09th April, 2015

    drseid's avatar

    United States United States

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    Tendre Poison by Christian Dior

    *This is a review of the vintage original formula.

    Tendre Poison goes on with a very fresh, light rosewood and effervescent citric bergamot orange before moving to its heart. As the composition enters its early heart the rosewood recedes as a dusty rose joins fresh, green freesia in support of the emerging tuberose that takes control of the composition with a dry honeyed undertone. During the late dry-down the honeyed tuberose vacates revealing the relatively dry vanilla and slightly animalic musky co-starring tandem with subtle, dry sandalwood and slightly lemony vetiver support through the finish. Projection is excellent to near outstanding and longevity excellent at over 12 hours on skin.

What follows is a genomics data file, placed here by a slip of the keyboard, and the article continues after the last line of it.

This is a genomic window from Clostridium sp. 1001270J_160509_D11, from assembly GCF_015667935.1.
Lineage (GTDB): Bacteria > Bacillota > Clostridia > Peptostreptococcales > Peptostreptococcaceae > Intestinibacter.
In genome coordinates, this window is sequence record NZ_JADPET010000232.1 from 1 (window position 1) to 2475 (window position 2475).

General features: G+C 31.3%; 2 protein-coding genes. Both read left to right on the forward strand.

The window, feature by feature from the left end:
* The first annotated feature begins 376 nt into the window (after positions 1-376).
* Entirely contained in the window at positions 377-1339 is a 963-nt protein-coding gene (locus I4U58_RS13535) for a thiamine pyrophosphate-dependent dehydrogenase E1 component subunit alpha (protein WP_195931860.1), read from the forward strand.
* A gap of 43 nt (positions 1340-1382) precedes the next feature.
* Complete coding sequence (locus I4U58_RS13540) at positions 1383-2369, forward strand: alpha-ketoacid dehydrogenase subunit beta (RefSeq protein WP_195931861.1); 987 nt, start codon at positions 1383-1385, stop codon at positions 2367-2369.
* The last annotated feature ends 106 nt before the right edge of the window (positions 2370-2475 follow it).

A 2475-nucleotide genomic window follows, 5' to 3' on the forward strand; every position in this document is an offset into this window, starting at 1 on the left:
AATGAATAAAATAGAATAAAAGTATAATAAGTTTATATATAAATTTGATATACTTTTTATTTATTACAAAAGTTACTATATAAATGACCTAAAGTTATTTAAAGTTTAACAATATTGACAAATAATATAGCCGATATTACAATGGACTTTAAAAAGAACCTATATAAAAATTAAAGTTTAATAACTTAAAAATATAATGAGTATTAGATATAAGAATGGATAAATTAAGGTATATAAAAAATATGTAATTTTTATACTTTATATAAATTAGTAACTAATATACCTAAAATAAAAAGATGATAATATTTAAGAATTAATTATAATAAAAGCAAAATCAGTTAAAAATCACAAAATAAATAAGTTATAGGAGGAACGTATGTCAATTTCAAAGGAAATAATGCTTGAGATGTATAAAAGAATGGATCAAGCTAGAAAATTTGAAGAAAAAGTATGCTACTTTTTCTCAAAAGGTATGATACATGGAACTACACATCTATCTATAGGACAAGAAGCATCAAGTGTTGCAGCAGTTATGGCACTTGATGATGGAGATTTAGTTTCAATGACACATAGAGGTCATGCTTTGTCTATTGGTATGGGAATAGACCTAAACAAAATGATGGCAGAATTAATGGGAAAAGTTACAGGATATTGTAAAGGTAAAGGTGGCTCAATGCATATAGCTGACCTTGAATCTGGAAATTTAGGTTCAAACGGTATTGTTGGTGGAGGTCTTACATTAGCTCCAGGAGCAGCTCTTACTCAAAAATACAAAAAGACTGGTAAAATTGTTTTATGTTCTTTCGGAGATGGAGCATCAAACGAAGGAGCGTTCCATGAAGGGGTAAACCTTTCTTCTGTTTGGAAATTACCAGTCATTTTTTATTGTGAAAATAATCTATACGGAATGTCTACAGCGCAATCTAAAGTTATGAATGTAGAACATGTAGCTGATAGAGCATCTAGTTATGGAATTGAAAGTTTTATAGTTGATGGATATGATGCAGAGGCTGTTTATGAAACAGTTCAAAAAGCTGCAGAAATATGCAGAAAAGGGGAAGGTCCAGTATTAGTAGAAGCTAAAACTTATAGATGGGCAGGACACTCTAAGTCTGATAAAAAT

I am sure everyone reading this is sick of my constant praise for the great Edouard Flechier, but prepare yourself for more of it here. I must sound like a broken record when I say over and over again that this guy is the most consistently good living perfumer, but vintage Tendre Poison proves his winning streak continues. Unlike so many flankers that capitalize on prior successful masterpieces, only to prove nothing like them (and frequently are awful smelling), there is a definite link here to Flechier's masterpiece, vintage Poison. That said, the perfumer has taken the great Poison fragrance foundation and changed it, making vintage Tendre Poison more light, fresh and green than the original while maintaining all of its charms. Some, (not I), felt that vintage Poison was just too heavy and powerful for easy wear... My guess is those folks should be giving this one a sniff to see if it solves their issues with the original. No, vintage Tendre Poison doesn't wimp out and turn into Poison-lite, instead it freshens the composition through quite deft use of green freesia and a much less dense dry honeyed tuberose than one might expect. The end result is still quite potent, but a lot easier to wear daily. Even the musky dry vanilla focused late dry-down works extremely well with its hints of lemony vetiver and sandalwood peeping through from time-to-time to give it a bit of an edge. The composition from top-to-bottom is absolutely incredible smelling, and while I still prefer the original vintage Poison by a hair, vintage Tendre Poison has proved its near-equal, and that is saying something. I think it is safe to say I believe both compositions are mandatory additions to one's collection. The bottom line is the sadly discontinued vintage Tendre Poison sells for about $115 per 100ml bottle on the aftermarket and is worth every penny and then-some, earning a "near-masterpiece" rating of 4.5 stars out of 5 and an extremely strong recommendation to all. Bravo Mr. Flechier!